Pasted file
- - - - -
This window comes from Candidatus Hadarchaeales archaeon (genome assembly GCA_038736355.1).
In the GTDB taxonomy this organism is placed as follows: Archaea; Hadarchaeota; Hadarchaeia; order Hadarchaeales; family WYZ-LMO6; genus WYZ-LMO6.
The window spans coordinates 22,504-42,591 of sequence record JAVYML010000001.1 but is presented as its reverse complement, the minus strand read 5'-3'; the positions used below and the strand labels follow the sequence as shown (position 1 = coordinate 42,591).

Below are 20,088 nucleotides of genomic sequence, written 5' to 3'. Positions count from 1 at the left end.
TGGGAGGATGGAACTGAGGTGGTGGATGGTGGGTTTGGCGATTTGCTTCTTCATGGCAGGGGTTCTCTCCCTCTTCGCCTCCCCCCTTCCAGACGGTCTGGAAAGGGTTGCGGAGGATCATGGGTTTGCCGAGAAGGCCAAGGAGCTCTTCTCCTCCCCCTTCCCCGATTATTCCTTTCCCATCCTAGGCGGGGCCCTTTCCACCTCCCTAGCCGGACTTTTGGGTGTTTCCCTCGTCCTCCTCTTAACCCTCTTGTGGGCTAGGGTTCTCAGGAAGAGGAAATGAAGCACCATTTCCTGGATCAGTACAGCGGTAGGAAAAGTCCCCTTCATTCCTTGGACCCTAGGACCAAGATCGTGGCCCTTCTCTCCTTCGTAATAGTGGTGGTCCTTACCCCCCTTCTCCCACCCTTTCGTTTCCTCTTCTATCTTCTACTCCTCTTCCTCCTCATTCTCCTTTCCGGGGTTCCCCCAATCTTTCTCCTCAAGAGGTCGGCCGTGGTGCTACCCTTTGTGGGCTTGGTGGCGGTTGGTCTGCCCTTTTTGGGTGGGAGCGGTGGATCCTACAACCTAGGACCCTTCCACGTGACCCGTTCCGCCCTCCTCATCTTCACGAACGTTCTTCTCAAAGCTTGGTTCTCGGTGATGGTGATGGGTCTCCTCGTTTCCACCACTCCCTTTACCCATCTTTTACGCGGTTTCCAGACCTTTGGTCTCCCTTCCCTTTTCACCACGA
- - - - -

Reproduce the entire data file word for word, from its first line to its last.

This window comes from Candidatus Hadarchaeales archaeon (genome assembly GCA_038736355.1).
In the GTDB taxonomy this organism is placed as follows: Archaea; Hadarchaeota; Hadarchaeia; order Hadarchaeales; family WYZ-LMO6; genus WYZ-LMO6.
The window spans coordinates 22,504-42,591 of sequence record JAVYML010000001.1 but is presented as its reverse complement, the minus strand read 5'-3'; the positions used below and the strand labels follow the sequence as shown (position 1 = coordinate 42,591).

Below are 20,088 nucleotides of genomic sequence, written 5' to 3'. Positions count from 1 at the left end.
TGGGAGGATGGAACTGAGGTGGTGGATGGTGGGTTTGGCGATTTGCTTCTTCATGGCAGGGGTTCTCTCCCTCTTCGCCTCCCCCCTTCCAGACGGTCTGGAAAGGGTTGCGGAGGATCATGGGTTTGCCGAGAAGGCCAAGGAGCTCTTCTCCTCCCCCTTCCCCGATTATTCCTTTCCCATCCTAGGCGGGGCCCTTTCCACCTCCCTAGCCGGACTTTTGGGTGTTTCCCTCGTCCTCCTCTTAACCCTCTTGTGGGCTAGGGTTCTCAGGAAGAGGAAATGAAGCACCATTTCCTGGATCAGTACAGCGGTAGGAAAAGTCCCCTTCATTCCTTGGACCCTAGGACCAAGATCGTGGCCCTTCTCTCCTTCGTAATAGTGGTGGTCCTTACCCCCCTTCTCCCACCCTTTCGTTTCCTCTTCTATCTTCTACTCCTCTTCCTCCTCATTCTCCTTTCCGGGGTTCCCCCAATCTTTCTCCTCAAGAGGTCGGCCGTGGTGCTACCCTTTGTGGGCTTGGTGGCGGTTGGTCTGCCCTTTTTGGGTGGGAGCGGTGGATCCTACAACCTAGGACCCTTCCACGTGACCCGTTCCGCCCTCCTCATCTTCACGAACGTTCTTCTCAAAGCTTGGTTCTCGGTGATGGTGATGGGTCTCCTCGTTTCCACCACTCCCTTTACCCATCTTTTACGCGGTTTCCAGACCTTTGGTCTCCCTTCCCTTTTCACCACGA